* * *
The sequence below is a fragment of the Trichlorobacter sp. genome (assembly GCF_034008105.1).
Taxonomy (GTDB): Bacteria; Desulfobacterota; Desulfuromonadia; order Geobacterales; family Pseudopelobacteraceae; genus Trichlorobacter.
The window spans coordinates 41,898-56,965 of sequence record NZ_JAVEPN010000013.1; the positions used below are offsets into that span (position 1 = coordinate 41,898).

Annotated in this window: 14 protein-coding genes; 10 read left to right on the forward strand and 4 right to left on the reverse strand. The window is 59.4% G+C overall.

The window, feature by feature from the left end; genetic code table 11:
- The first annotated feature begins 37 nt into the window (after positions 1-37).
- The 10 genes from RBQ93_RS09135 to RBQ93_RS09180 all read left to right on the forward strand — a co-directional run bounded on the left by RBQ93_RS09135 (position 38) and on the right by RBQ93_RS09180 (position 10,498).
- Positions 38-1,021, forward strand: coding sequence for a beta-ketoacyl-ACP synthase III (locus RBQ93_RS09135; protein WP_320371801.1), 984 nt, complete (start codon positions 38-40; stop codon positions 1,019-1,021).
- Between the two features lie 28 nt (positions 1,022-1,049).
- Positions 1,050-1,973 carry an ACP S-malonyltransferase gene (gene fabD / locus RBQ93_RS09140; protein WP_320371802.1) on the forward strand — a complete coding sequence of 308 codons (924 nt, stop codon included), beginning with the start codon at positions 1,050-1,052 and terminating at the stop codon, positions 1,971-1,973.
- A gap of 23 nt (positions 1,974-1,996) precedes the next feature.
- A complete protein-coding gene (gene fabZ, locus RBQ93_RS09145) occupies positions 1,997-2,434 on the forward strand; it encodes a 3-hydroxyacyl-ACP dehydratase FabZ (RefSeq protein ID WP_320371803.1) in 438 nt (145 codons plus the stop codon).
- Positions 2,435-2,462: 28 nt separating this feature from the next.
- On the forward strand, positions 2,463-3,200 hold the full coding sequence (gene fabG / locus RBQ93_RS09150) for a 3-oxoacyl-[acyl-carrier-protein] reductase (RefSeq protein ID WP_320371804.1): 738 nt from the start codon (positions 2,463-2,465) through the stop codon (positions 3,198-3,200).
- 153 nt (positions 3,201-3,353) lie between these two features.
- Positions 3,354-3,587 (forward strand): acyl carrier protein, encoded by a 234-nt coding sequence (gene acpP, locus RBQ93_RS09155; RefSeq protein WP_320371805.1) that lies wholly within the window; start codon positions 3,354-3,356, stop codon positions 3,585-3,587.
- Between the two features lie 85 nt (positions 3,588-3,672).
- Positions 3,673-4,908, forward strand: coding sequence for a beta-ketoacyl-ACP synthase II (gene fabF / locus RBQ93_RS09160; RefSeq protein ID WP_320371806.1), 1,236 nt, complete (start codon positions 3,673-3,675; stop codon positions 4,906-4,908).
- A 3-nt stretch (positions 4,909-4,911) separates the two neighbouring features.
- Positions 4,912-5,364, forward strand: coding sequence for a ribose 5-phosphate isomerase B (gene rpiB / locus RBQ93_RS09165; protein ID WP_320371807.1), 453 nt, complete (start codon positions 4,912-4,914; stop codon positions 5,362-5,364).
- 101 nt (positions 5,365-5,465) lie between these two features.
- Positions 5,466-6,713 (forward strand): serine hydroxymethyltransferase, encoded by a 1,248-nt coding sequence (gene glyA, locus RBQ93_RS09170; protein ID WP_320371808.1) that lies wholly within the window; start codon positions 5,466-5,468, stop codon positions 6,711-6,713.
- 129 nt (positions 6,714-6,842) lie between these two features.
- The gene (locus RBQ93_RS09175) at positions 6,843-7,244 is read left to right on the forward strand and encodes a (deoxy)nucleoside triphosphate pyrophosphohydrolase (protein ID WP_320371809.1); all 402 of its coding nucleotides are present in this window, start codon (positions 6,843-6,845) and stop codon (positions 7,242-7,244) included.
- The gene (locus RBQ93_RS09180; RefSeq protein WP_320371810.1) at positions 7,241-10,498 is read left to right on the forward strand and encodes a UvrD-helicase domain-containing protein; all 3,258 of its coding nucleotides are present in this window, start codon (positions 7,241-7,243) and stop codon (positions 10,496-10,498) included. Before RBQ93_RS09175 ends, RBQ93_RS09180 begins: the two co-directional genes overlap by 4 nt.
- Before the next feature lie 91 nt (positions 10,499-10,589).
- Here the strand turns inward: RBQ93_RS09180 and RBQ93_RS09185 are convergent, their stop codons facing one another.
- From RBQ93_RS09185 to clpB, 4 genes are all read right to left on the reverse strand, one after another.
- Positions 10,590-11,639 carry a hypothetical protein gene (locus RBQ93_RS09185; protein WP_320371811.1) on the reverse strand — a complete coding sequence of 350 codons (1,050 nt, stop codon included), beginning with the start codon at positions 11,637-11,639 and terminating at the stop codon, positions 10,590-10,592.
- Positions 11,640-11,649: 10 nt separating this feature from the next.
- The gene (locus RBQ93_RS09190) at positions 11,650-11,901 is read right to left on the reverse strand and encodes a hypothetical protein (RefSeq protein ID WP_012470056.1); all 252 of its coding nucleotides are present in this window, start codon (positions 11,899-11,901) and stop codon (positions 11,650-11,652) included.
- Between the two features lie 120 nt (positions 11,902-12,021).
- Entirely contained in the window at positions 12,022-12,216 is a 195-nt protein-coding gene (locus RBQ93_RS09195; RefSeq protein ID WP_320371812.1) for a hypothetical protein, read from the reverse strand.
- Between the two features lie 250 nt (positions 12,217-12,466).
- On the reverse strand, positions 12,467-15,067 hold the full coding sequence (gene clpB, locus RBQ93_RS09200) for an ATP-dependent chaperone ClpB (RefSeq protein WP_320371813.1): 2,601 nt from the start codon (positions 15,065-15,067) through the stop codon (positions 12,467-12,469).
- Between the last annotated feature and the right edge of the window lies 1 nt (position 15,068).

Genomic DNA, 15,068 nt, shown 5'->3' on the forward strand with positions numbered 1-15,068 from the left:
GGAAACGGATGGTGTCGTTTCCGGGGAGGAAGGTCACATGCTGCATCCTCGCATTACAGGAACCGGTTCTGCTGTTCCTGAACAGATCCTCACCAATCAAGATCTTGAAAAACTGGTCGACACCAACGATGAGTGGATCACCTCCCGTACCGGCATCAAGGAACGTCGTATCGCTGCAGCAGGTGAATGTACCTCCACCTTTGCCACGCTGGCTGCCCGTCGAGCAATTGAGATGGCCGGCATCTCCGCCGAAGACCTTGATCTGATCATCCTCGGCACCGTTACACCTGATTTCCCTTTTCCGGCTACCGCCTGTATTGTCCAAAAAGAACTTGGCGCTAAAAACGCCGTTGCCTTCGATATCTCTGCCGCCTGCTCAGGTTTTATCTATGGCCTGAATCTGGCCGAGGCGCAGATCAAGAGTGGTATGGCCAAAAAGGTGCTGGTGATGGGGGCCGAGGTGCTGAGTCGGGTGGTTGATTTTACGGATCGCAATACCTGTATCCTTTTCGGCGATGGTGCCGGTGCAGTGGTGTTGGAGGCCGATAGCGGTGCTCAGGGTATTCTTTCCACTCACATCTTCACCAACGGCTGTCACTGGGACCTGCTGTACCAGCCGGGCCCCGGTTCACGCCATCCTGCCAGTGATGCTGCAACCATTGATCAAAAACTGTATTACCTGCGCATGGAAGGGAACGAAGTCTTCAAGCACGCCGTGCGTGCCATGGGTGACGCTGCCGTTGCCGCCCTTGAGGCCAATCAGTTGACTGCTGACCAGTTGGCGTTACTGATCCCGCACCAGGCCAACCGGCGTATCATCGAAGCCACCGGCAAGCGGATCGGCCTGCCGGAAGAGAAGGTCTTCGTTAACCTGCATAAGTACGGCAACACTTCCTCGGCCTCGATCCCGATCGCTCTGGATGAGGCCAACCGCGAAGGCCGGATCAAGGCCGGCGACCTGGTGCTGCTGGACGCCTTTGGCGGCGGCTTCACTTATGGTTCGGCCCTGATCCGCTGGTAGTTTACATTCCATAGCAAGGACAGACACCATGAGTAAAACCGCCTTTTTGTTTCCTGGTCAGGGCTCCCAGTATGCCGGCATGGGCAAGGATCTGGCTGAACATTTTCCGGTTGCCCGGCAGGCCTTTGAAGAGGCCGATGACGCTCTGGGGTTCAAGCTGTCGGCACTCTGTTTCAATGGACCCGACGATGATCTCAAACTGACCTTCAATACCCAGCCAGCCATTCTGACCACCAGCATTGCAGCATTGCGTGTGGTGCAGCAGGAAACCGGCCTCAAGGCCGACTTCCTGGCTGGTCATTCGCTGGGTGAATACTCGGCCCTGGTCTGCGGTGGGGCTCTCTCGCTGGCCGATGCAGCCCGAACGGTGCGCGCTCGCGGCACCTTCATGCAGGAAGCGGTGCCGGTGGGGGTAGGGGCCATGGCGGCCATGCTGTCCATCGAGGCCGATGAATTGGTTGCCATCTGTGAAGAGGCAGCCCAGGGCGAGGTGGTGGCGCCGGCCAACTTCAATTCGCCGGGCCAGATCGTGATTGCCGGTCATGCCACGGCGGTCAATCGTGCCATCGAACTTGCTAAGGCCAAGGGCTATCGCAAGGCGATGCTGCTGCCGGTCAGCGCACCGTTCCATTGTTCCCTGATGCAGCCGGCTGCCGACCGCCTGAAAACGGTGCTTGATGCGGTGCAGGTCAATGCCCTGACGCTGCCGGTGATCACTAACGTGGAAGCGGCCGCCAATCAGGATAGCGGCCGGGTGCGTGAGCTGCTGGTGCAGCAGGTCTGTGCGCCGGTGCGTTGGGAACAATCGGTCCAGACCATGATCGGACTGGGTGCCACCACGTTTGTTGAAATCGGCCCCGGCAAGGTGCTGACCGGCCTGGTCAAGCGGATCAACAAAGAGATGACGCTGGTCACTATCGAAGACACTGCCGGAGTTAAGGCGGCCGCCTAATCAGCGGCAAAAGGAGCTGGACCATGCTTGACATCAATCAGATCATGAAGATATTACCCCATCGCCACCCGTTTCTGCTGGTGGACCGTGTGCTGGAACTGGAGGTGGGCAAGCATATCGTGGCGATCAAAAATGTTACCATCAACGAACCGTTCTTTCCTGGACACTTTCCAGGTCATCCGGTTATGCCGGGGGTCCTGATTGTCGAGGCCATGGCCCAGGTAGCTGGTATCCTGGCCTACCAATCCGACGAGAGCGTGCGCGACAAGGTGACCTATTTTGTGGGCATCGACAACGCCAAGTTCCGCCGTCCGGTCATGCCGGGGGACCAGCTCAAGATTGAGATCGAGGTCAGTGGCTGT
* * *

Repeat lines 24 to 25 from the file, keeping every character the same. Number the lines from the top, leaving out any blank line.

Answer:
- The gene (locus RBQ93_RS09175) at positions 6,843-7,244 is read left to right on the forward strand and encodes a (deoxy)nucleoside triphosphate pyrophosphohydrolase (protein ID WP_320371809.1); all 402 of its coding nucleotides are present in this window, start codon (positions 6,843-6,845) and stop codon (positions 7,242-7,244) included.
- The gene (locus RBQ93_RS09180; RefSeq protein WP_320371810.1) at positions 7,241-10,498 is read left to right on the forward strand and encodes a UvrD-helicase domain-containing protein; all 3,258 of its coding nucleotides are present in this window, start codon (positions 7,241-7,243) and stop codon (positions 10,496-10,498) included. Before RBQ93_RS09175 ends, RBQ93_RS09180 begins: the two co-directional genes overlap by 4 nt.